Egypt Independent

Murder accusations against Brotherhood referred to justice minister

The public prosecutor has forwarded a complaint to the justice minister accusing the Muslim Brotherhood of involvement in killing demonstrators during the infamous Battle of the Camel, which took place on in Tahrir Square on 2 and 3 February during the uprising against Hosni Mubarak.

By law, the justice minister is the only official with the ability to appoint an investigating judge to oversee a legal case.

In their complaint, lawyers Khaled al-Desouky and Ahmed al-Simary specifically accused Safwat Hegazy, an Islamist preacher; Mohamed al-Beltagy, an MP of the Brotherhood’s Freedom and Justice Party; and Mohamed Badie, the Brotherhood’s supreme guide.

They said they have CDs proving that snipers of the Ezz al-Din al-Qassam Brigades, a Palestinian militant group, and Hamas slipped into Egypt to help the Muslim Brotherhood kill demonstrators.

The lawyers also accused the Brotherhood of burning down police stations and breaking into prisons to help prisoners escape, contending that the intelligence services and presidential candidate Ahmed Shafiq have proof of this.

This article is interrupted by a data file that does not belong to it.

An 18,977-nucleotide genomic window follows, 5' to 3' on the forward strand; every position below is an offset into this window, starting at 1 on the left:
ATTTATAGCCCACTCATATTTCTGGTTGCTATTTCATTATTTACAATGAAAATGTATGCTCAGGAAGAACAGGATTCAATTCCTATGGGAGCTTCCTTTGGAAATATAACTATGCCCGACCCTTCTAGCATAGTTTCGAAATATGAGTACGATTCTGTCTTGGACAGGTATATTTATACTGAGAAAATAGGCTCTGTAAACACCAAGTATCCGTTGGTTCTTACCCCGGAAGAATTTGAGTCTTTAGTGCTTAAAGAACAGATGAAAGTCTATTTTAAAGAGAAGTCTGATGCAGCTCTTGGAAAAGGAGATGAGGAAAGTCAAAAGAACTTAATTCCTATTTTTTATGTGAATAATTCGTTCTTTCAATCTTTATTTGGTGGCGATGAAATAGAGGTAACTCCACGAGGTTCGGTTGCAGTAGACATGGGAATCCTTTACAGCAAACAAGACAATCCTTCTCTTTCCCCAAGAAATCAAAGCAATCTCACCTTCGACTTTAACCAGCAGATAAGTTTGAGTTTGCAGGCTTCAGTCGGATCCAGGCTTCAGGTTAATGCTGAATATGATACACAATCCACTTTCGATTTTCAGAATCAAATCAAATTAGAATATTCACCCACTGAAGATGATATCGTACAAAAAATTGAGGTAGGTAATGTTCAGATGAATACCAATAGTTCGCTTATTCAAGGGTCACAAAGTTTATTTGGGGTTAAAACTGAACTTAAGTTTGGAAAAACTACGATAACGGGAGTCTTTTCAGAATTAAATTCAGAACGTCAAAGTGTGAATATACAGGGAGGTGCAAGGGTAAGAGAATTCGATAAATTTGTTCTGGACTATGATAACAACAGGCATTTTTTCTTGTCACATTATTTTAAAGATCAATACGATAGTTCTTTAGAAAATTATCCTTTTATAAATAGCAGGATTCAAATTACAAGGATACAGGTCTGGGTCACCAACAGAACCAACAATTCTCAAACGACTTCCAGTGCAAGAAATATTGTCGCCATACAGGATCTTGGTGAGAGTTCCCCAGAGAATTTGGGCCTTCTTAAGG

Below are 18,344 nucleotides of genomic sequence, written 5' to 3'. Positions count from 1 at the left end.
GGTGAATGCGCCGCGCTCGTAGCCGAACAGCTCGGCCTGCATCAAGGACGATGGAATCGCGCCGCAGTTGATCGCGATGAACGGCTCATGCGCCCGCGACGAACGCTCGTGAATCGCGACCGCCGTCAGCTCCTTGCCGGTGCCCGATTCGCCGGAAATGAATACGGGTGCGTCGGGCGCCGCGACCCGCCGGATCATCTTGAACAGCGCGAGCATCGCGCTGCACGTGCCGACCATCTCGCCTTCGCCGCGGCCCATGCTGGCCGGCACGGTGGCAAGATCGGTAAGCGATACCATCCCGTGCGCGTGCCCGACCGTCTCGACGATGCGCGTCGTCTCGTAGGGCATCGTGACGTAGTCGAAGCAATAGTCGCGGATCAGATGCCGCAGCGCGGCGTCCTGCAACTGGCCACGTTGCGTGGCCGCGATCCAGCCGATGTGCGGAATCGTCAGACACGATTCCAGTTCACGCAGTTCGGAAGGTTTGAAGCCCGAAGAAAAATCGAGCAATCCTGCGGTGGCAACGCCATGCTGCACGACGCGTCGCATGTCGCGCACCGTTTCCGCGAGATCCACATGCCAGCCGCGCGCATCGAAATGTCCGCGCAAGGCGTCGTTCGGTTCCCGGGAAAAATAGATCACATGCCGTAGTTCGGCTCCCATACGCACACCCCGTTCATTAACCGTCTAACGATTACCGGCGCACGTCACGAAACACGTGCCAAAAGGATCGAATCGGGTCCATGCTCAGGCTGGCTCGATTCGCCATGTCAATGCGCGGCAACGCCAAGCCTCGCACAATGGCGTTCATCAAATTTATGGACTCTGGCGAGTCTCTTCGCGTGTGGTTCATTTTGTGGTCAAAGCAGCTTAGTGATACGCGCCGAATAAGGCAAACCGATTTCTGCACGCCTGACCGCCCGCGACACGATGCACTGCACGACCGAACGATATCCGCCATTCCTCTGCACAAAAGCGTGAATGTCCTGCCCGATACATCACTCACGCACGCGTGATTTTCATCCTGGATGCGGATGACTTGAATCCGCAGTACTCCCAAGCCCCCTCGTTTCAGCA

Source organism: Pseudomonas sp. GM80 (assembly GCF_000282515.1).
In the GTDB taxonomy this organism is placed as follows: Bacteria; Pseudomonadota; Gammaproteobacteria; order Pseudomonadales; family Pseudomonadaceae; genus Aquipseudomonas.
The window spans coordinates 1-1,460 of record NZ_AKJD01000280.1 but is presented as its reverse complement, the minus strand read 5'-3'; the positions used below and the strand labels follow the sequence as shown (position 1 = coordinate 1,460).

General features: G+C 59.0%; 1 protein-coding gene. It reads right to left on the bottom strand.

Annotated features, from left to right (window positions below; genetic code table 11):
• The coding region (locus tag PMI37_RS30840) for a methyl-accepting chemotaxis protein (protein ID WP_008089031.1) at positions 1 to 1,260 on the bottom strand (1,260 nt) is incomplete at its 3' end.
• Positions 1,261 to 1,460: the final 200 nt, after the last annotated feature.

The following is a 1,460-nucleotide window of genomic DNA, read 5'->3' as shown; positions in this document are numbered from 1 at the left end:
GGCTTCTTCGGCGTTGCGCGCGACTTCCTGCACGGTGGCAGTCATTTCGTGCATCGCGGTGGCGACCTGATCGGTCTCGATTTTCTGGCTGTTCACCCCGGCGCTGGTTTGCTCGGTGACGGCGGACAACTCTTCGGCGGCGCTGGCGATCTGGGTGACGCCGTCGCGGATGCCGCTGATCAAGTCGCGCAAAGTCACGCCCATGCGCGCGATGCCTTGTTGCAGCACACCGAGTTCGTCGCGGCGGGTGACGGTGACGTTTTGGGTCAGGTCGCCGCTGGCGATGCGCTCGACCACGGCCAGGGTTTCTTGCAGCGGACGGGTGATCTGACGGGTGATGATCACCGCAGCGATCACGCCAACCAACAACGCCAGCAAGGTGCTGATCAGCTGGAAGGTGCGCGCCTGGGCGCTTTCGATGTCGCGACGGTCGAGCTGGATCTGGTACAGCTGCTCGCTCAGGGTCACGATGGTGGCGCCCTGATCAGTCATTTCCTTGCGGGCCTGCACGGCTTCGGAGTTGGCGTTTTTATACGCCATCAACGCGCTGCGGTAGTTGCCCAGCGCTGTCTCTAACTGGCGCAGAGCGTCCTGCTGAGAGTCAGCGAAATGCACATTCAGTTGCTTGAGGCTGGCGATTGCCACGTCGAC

They further accused the Brotherhood of facilitating the entry of terrorist groups into Egypt, cooperating with foreign entities, and smuggling weapons into the country to disturb national security.

The Brotherhood maintains that it had no role in killing protesters during the Battle of the Camel, saying its members were in fact at the heart of the fight protecting the square.

Edited translation from Al-Masry Al-Youm